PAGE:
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Dónal Kennedy 2 years ago
Bond-by-numbers. A sprinkling of iconic moments, most involving Lee.
Michael Cole 3 years ago
How important to the plot was it to give Christopher Lee a third nipple? Answer: very.
Taylor Reginald Wright almost 7 years ago
A dragging pace and camp sink a potentially good film. Christopher Lee is the high point.
Kenneth Chisholm 7 years ago
Bond at its crass worst with incompetent direction and vile misogynistic stereotypes.
Dylan Clites over 7 years ago
My least favorite Bond film. What could've been a cool villain ends up super lame.
Don Lathrop 6 months ago
Michelle Roussell over 1 year ago
Sini Stenbacka almost 2 years ago
Justinas Jarukaitis almost 2 years ago
Norppa almost 2 years ago
Jessica Gross 2 years ago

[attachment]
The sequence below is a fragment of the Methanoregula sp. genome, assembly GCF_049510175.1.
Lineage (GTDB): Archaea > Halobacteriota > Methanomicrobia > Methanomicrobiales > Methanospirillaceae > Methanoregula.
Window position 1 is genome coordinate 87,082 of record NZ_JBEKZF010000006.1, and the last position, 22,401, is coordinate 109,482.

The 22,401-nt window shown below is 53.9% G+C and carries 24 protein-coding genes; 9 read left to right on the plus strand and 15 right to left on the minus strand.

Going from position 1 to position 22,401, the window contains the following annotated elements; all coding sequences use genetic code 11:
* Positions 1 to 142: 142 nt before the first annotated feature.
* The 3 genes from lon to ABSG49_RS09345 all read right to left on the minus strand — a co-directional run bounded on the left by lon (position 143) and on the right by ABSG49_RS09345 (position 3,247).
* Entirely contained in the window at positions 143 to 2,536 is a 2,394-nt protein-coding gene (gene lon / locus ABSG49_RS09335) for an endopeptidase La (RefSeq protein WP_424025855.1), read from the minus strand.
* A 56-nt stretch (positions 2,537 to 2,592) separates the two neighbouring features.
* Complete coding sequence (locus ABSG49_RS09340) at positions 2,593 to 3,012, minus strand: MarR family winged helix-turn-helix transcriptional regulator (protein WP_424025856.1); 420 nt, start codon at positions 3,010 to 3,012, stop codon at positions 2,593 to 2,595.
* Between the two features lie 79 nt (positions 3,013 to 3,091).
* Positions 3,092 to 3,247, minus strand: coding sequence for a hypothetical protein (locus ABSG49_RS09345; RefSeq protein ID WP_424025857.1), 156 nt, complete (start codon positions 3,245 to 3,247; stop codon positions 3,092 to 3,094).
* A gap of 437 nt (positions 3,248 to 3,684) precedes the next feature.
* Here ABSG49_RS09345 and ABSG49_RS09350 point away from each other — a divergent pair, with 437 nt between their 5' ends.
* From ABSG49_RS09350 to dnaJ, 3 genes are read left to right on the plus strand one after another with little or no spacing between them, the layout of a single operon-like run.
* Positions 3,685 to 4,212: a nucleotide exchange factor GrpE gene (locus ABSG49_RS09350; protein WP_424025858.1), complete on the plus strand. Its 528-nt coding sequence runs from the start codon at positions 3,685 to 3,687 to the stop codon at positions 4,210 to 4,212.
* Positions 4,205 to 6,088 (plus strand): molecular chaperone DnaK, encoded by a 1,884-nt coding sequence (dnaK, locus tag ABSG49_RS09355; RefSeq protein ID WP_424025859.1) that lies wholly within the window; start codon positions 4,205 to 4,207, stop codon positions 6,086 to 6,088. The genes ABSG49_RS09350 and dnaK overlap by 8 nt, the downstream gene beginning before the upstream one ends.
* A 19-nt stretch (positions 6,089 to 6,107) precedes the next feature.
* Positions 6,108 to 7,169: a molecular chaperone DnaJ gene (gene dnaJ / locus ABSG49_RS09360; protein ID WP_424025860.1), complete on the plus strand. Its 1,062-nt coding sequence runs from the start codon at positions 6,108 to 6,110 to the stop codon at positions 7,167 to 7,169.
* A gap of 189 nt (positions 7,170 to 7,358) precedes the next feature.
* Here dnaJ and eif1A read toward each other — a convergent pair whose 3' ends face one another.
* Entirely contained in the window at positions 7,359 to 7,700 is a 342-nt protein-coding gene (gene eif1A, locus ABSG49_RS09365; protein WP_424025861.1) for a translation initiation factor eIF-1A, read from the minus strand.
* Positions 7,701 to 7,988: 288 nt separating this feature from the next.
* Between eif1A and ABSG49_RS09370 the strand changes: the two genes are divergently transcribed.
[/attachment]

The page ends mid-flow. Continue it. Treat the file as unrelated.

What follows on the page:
Daniel Duval 3 years ago
Richard Sebastian over 3 years ago
Liam Swann over 3 years ago
Scott Hume over 3 years ago
Kieran Lyne 4 years ago
Tony Petani 4 years ago
Rafael Santos 4 years ago
The Man with the Golden Gun (1974) is the ninth spy film in the James Bond series and the second to star Roger Moore as the fictional MI6 agent James Bond. A loose adaptation of Ian Fleming's novel of same name, the film has Bond sent after the Solex Agitator, a device which can harness the power of the sun, while facing the assassin Francisco Scaramanga, the "Man with the Golden Gun". The action culminates in a duel between them that settles the fate of the Solex. The Man with the Golden Gun was the fourth and final film in the series to be directed by Guy Hamilton. The script was written by Richard Maibaum and Tom Mankiewicz. The film was set in the face of the 1973 energy crisis, a dominant theme in the script—Britain had still not yet fully overcome the crisis when the film was released in December 1974. The film also reflects the then popular martial arts film craze, with several kung-fu scenes and a predominantly Asian location, being shot in Thailand, Hong Kong and Macao. The...
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